Tools to Assess Seasonal Wetland Best Management Practices for Water Conservation and Salinity Management Using High Resolution Remote Sensing, Direct Evapo-transpiration (ET) Monitoring And Modeling
* Using high quality satellite imagery, can we accurately quantify temporal and spatial coverage of seasonal wetland vegetation?
* Can reliable pattern recognition software be developed in conjunction with ground truthing and hydrologic monitoring to establish relationships between moisture status, temperature, soil salinity and vegetation succession?
* Will new technology in eddy covariance monitoring provide accurate evapotranspiration estimates for wetland moist soil plants?
* With the aid of water and salt mass balance models, can we begin to develop a template for seasonal wetland best management practices to satisfy Central Valley Project Improvement Act (CVPIA) water conservation goals?
Need and Benefit
The CVPIA requires that Reclamation develop criteria for evaluating water conservation plans prepared by contractors for the San Luis Unit, California. The criteria for agricultural and urban water contractors have already been established. However, little progress has been made on developing similar criteria for public wetlands such as the San Luis National Wildlife Refuge and private wetlands such as the Grassland Water District. Much of failure can be attributed to lack of analytical tools with which to quantify the various moist soil plants within each wetland area and to estimate the water needs of these individual plant species within each wetland complex. An important factor in determining wetland water needs and best management practices is accurate measurement of moist-soil plant ET. The published literature (Norman et al. 1993, Boyd 1987, Lafleur 1990, Mitsch and Gosselink, 1986) is inconclusive in estimates of ET rates for the most important moist soil plants commonly found in seasonal wetlands. For example, the crop coefficient (Kc) typically assigned to cattails ranges from 0.8 to 1.2--a potential error of 50 percent.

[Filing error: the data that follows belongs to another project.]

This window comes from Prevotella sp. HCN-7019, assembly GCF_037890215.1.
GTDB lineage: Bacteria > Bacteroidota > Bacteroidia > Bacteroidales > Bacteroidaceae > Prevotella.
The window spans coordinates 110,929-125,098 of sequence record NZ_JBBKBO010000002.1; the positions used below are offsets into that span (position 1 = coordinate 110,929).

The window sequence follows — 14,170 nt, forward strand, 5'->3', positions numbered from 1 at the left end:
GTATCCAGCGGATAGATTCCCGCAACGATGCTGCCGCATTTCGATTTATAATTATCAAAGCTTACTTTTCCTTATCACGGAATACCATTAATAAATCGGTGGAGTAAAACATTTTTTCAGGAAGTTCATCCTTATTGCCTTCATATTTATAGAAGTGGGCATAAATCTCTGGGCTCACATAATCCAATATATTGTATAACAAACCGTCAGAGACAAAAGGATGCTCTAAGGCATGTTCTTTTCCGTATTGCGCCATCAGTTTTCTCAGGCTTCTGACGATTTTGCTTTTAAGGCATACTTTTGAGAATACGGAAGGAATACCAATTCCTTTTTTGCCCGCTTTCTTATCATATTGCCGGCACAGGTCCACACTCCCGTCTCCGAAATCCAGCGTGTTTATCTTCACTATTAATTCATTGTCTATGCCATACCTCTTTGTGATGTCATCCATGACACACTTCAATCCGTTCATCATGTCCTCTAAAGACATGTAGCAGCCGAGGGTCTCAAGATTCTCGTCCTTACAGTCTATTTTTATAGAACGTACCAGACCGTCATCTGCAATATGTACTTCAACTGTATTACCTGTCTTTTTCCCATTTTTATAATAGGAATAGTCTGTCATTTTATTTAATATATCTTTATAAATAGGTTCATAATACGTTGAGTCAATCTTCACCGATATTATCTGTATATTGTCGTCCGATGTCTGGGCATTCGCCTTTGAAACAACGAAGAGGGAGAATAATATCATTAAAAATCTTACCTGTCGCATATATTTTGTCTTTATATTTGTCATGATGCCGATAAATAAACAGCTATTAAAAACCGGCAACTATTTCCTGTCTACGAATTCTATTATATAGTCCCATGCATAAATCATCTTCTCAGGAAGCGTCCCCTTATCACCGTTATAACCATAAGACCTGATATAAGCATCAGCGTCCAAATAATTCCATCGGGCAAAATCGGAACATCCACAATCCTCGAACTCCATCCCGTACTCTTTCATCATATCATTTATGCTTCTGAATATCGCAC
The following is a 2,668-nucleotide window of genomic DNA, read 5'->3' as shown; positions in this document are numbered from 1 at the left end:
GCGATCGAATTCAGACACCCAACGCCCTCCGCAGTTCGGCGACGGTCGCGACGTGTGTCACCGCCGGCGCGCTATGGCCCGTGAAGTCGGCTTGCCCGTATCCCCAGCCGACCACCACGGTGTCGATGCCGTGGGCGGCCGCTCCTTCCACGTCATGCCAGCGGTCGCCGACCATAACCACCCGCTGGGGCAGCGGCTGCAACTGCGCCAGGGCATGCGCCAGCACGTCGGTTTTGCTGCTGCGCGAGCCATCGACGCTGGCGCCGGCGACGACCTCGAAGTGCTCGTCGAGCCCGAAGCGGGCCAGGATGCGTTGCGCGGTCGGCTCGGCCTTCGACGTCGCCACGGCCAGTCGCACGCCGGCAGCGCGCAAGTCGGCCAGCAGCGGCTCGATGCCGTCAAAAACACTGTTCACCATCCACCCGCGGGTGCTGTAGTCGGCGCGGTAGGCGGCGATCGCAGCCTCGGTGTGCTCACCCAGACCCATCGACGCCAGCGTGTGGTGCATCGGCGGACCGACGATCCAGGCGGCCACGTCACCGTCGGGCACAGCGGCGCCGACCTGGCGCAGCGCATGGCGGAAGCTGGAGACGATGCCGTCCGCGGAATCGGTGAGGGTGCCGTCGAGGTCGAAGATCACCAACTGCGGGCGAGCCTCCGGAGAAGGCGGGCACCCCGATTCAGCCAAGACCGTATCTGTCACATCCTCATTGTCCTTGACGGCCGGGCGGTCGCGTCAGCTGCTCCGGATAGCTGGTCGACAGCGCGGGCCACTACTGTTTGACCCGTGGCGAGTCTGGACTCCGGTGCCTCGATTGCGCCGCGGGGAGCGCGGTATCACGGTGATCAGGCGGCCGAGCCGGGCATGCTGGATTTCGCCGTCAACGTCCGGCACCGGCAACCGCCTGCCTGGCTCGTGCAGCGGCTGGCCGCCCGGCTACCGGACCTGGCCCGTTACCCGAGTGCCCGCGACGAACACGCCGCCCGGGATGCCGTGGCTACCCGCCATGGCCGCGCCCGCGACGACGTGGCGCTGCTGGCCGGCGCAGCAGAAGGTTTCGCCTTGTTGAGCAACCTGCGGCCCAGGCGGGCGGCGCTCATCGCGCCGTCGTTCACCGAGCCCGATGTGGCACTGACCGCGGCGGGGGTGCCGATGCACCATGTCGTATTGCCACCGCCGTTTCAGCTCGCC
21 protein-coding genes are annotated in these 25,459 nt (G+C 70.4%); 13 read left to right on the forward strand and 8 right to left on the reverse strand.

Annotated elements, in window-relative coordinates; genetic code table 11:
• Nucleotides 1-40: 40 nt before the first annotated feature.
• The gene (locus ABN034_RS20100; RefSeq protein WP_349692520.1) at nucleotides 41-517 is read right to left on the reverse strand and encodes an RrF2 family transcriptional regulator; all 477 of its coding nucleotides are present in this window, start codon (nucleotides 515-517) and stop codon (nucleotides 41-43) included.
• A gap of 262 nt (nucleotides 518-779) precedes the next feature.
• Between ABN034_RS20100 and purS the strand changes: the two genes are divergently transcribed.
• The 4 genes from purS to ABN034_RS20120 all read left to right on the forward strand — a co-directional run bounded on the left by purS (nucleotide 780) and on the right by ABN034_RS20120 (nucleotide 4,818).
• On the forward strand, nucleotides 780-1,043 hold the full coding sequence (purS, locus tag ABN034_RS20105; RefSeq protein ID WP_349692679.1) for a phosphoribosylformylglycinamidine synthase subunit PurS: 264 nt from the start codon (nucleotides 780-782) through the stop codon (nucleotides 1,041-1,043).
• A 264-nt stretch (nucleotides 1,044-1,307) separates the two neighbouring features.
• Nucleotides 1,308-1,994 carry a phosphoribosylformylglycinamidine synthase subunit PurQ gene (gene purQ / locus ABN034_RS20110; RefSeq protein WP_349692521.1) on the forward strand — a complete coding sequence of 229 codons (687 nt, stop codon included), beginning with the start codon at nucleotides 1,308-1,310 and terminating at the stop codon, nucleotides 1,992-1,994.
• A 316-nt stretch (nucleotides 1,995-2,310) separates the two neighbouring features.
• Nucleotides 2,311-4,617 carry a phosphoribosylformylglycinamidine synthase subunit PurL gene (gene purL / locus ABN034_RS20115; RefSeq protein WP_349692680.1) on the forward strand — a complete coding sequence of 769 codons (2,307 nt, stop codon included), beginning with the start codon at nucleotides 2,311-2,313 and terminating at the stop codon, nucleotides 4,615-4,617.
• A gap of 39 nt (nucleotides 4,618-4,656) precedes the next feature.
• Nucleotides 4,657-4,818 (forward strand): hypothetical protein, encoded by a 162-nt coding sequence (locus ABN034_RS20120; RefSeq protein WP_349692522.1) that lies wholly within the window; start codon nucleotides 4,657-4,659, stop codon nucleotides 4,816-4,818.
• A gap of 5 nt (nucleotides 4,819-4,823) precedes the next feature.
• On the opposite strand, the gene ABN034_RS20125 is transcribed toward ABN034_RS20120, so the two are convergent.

Hydrologic water balances have not been used to good effect to back-calculate moist soil plant ET because of the failure to quantify wetland plant species. Monitoring of water deliveries and drainage return flows has also been overlooked--further discouraging the use of this simple technique. Where water quality data are available, water balances can be supplemented with salinity balances which can act as a check on wetland direct evaporation and ET estimates. Quantification of seasonal wetland hydrology will be critical in the assessment of the effectiveness of various seasonal wetland practices on the ability to meet San Joaquin River, California, salinity objectives.
The research proposed will take advantage of spectacular recent advances in the availability of high resolution (4 meter) imagery from the IKONOS satellite system and technological advances in signal processing toolboxes such as MATLAB that provide the ability to match spectral signatures to individual moist soil plant species with a high degree of reliability. Work underway at Berkeley National Laboratory has had some early success in moist soil plant identification using this technology in a private duck club in the Grassland Water District.
The research will also dovetail with a CALFED sponsored drainage and water quality monitoring program, which started in the summer of 2003, to develop water and salinity balances for the San Luis National Wildlife Refuge.
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